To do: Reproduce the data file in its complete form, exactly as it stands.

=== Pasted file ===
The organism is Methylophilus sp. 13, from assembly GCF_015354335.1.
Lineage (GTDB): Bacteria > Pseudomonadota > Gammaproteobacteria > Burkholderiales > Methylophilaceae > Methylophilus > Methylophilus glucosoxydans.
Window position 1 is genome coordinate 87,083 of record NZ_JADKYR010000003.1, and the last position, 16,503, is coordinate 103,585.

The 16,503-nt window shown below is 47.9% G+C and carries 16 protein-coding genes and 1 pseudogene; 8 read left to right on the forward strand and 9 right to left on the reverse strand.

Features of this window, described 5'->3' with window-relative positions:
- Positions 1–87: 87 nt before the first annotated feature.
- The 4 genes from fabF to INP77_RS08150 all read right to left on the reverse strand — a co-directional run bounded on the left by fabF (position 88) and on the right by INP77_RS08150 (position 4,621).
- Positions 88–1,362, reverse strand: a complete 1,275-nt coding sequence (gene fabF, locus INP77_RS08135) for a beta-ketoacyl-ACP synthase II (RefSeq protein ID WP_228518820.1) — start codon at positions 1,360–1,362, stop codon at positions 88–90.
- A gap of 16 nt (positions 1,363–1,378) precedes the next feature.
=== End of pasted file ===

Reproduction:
The organism is Methylophilus sp. 13, from assembly GCF_015354335.1.
Lineage (GTDB): Bacteria > Pseudomonadota > Gammaproteobacteria > Burkholderiales > Methylophilaceae > Methylophilus > Methylophilus glucosoxydans.
Window position 1 is genome coordinate 87,083 of record NZ_JADKYR010000003.1, and the last position, 16,503, is coordinate 103,585.

The 16,503-nt window shown below is 47.9% G+C and carries 16 protein-coding genes and 1 pseudogene; 8 read left to right on the forward strand and 9 right to left on the reverse strand.

Features of this window, described 5'->3' with window-relative positions:
- Positions 1–87: 87 nt before the first annotated feature.
- The 4 genes from fabF to INP77_RS08150 all read right to left on the reverse strand — a co-directional run bounded on the left by fabF (position 88) and on the right by INP77_RS08150 (position 4,621).
- Positions 88–1,362, reverse strand: a complete 1,275-nt coding sequence (gene fabF, locus INP77_RS08135) for a beta-ketoacyl-ACP synthase II (RefSeq protein ID WP_228518820.1) — start codon at positions 1,360–1,362, stop codon at positions 88–90.
- A gap of 16 nt (positions 1,363–1,378) precedes the next feature.